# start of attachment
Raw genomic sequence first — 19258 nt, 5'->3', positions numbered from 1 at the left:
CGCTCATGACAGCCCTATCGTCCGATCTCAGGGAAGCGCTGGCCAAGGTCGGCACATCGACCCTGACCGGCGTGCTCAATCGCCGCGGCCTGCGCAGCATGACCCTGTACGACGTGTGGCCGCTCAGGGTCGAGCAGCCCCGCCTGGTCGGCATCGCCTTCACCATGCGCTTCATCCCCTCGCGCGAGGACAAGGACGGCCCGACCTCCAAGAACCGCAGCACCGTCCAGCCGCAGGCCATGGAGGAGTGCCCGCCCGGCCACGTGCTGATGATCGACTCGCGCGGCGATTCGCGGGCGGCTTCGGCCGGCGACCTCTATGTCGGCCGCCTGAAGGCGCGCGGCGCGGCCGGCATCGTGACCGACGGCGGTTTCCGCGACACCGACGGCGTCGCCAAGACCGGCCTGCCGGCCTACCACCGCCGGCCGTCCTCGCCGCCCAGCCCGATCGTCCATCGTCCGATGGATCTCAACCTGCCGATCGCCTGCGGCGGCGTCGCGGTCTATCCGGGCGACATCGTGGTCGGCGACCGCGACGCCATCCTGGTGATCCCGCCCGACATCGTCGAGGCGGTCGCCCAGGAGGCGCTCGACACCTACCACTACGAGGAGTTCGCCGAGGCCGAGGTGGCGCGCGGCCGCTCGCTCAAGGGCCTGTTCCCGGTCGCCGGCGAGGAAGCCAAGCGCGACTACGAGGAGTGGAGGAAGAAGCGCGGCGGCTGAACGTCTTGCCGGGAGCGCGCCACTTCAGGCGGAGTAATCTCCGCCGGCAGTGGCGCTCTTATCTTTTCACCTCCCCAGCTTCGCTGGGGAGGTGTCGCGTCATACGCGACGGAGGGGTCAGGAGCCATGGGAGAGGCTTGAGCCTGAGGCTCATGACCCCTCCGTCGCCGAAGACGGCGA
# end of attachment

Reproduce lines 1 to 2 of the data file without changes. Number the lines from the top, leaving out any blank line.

Raw genomic sequence first — 19258 nt, 5'->3', positions numbered from 1 at the left:
CGCTCATGACAGCCCTATCGTCCGATCTCAGGGAAGCGCTGGCCAAGGTCGGCACATCGACCCTGACCGGCGTGCTCAATCGCCGCGGCCTGCGCAGCATGACCCTGTACGACGTGTGGCCGCTCAGGGTCGAGCAGCCCCGCCTGGTCGGCATCGCCTTCACCATGCGCTTCATCCCCTCGCGCGAGGACAAGGACGGCCCGACCTCCAAGAACCGCAGCACCGTCCAGCCGCAGGCCATGGAGGAGTGCCCGCCCGGCCACGTGCTGATGATCGACTCGCGCGGCGATTCGCGGGCGGCTTCGGCCGGCGACCTCTATGTCGGCCGCCTGAAGGCGCGCGGCGCGGCCGGCATCGTGACCGACGGCGGTTTCCGCGACACCGACGGCGTCGCCAAGACCGGCCTGCCGGCCTACCACCGCCGGCCGTCCTCGCCGCCCAGCCCGATCGTCCATCGTCCGATGGATCTCAACCTGCCGATCGCCTGCGGCGGCGTCGCGGTCTATCCGGGCGACATCGTGGTCGGCGACCGCGACGCCATCCTGGTGATCCCGCCCGACATCGTCGAGGCGGTCGCCCAGGAGGCGCTCGACACCTACCACTACGAGGAGTTCGCCGAGGCCGAGGTGGCGCGCGGCCGCTCGCTCAAGGGCCTGTTCCCGGTCGCCGGCGAGGAAGCCAAGCGCGACTACGAGGAGTGGAGGAAGAAGCGCGGCGGCTGAACGTCTTGCCGGGAGCGCGCCACTTCAGGCGGAGTAATCTCCGCCGGCAGTGGCGCTCTTATCTTTTCACCTCCCCAGCTTCGCTGGGGAGGTGTCGCGTCATACGCGACGGAGGGGTCAGGAGCCATGGGAGAGGCTTGAGCCTGAGGCTCATGACCCCTCCGTCGCCGAAGACGGCGA